Posted on Nov 09, 2023, 5 p.m.
A hungry cell has to be alerted to the presence of nutrients outside the cell wall by a sensing mechanism so a transporter protein can bring the nutrients inside. While only a handful have been identified, these nutrient-sensing mechanisms have a profound impact on health. However, within each cell, there are also self-contained, membrane-bound organelles that are equally in need of fuel to carry out important functions. Do they have nutrient sensors of their own?
A new study published in Science describes the discovery of a sensor for an organelle, that is specifically for the mitochondria. The sensor is part of a very busy protein, it senses, regulates, and delivers the antioxidant glutathione into the mitochondria interior, from there it helps to tamp down oxidizing reactions and maintain iron levels.
“I believe this is going to be a very fruitful find,” says Kıvanç Birsoy and his colleagues in Rockefeller’s Laboratory of Metabolic Regulation and Genetics. “Every time people have studied nutrient sensing, we’ve learned a lot about biology, and many drugs have been developed as a result.”
Glutathione is an antioxidant that is abundant in the mitochondria which are not able to function without it. Glutathione helps to neutralize free radicals that cause serious damage to our DNA and cells if left to wander. Glutathione also helps to repair cell damage and regulate cell proliferation. The loss of this antioxidant is associated with aging, cancer, and neurodegeneration, as a result, supplements have become increasingly popular.
“As the respiratory organelle, mitochondria produces energy,” Birsoy notes. “But mitochondria can also be the source of a lot of oxidative stress.” Adding that “When the antioxidants are low, the level of SLC25A39 increases, and when the antioxidant levels are high, the transport level goes down,” Birsoy says.“Somehow mitochondria figures out how much antioxidant it has, and depending on that amount, it regulates the amount of antioxidant it lets inside.”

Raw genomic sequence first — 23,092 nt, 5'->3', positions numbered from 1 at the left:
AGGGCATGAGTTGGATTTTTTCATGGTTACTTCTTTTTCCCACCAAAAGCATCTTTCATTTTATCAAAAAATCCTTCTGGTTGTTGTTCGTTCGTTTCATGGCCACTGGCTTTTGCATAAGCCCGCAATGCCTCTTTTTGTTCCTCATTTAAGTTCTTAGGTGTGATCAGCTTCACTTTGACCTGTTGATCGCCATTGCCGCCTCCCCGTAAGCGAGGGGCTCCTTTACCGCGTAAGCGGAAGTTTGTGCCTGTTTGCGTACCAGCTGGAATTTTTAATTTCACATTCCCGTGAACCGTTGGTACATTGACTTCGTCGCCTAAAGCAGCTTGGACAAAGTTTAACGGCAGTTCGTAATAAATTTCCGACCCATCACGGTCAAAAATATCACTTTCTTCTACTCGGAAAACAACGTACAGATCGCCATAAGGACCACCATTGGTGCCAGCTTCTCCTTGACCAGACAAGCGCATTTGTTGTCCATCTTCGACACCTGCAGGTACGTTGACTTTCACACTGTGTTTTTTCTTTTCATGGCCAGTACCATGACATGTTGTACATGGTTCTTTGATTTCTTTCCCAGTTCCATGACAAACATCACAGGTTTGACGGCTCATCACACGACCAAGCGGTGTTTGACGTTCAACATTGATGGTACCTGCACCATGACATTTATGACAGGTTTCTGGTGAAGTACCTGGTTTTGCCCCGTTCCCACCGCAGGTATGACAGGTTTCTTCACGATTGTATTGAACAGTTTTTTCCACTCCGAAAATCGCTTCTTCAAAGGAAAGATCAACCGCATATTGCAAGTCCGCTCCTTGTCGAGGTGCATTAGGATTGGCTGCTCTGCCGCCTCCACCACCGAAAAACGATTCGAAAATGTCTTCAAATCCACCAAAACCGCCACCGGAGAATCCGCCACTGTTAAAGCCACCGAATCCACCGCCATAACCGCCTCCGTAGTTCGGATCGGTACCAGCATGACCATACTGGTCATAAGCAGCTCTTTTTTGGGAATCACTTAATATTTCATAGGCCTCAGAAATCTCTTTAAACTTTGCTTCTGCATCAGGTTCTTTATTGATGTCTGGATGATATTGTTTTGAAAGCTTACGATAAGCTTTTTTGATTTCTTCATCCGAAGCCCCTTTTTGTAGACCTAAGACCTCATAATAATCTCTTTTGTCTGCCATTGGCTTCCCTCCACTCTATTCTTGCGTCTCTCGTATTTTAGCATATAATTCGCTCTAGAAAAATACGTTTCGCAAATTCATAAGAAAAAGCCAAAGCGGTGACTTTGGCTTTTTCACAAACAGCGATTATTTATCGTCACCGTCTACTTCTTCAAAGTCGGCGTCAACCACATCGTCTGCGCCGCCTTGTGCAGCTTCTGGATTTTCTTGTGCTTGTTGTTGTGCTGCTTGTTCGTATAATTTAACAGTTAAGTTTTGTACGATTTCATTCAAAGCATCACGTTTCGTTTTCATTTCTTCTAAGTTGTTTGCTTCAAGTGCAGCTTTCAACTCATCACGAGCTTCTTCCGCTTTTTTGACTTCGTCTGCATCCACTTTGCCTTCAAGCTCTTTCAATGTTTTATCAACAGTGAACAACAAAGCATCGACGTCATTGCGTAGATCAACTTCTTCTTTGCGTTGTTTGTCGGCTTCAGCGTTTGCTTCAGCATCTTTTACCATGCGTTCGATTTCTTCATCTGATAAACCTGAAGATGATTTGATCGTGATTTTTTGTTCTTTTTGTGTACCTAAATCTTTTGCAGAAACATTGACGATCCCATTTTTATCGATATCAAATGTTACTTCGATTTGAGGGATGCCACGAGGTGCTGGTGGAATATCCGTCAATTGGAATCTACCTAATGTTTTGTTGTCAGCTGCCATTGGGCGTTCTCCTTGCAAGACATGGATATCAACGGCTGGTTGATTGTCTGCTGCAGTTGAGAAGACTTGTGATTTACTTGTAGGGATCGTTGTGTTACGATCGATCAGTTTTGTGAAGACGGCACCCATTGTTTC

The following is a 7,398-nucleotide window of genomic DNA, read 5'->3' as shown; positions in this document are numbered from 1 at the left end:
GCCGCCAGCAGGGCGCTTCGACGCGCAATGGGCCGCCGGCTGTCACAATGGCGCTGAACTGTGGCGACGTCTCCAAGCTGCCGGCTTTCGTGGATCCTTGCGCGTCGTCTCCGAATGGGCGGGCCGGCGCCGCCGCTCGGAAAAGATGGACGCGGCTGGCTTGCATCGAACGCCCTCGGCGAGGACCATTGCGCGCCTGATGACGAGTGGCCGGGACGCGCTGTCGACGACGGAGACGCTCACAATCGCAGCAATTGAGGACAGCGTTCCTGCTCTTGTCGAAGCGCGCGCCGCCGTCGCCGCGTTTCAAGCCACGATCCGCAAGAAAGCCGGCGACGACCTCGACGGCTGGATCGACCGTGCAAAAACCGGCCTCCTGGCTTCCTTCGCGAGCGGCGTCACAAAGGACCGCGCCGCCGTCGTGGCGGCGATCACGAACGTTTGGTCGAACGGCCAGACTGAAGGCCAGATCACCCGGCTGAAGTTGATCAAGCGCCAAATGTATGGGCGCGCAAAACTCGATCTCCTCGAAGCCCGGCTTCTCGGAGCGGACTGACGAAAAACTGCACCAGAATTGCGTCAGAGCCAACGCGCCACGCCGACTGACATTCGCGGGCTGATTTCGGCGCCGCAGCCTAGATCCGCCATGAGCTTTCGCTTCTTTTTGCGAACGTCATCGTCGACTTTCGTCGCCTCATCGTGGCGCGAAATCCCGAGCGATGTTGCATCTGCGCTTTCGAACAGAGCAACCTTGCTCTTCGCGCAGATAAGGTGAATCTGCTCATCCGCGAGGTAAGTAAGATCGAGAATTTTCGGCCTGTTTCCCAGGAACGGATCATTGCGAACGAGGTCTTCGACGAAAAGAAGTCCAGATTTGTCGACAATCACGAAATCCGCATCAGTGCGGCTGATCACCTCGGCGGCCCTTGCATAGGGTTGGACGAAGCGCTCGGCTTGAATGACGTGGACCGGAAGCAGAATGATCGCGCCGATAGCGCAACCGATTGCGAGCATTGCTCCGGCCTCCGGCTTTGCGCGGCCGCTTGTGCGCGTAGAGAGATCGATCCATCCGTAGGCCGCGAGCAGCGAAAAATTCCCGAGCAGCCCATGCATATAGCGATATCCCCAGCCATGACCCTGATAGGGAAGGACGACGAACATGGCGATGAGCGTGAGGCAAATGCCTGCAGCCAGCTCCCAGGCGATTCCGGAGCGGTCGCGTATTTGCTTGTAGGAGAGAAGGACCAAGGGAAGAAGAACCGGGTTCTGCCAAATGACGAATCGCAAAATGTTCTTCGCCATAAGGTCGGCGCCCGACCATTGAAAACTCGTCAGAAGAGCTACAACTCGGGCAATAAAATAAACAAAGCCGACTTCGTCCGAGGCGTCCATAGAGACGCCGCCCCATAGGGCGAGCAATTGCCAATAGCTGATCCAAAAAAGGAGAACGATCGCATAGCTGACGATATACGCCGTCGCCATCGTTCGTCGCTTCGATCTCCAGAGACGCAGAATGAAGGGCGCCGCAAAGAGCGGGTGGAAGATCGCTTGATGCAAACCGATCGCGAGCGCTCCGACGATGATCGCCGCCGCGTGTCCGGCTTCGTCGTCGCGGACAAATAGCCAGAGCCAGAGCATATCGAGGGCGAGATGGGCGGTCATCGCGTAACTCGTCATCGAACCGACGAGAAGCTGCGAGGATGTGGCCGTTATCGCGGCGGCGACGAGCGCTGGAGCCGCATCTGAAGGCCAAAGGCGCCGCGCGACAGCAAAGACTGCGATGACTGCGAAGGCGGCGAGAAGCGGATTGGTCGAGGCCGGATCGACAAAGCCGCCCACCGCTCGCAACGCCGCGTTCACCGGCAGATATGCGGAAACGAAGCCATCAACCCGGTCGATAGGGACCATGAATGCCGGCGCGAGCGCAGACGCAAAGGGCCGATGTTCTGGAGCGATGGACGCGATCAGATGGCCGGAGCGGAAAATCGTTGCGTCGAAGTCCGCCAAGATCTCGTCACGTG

“SLC25A39 is both a sensor and a transporter at the same time,” Birsoy explains. “It has two completely independent domains. One domain senses the glutathione, and the other transports it.” Saying that “Finding that interesting loop later led to our understanding of the sensing mechanism.”
“Iron is not only the most abundant metal on Earth, it’s also the most abundant metal in our cells,” says Birsoy. “We believe maintaining the glutathione-to-iron ratio is very important, because if you have too little glutathione, then iron becomes very reactive, and if you have too much glutathione, the iron will not be usable.”
“This particular transporter protein is upregulated in a group of cancers,” Birsoy says. “People have tried to change overall glutathione levels, but now we have a way to change it in mitochondria without impacting other parts of the cell. This kind of targeted therapy could potentially lower the number of side effects that can come with altering glutathione levels across the whole body. I could see a lot of translational outcomes leveraging this new understanding.”
As with anything you read on the internet, this article should not be construed as medical advice; please talk to your doctor or primary care provider before changing your wellness routine. This article is not intended to provide a medical diagnosis, recommendation, treatment, or endorsement.
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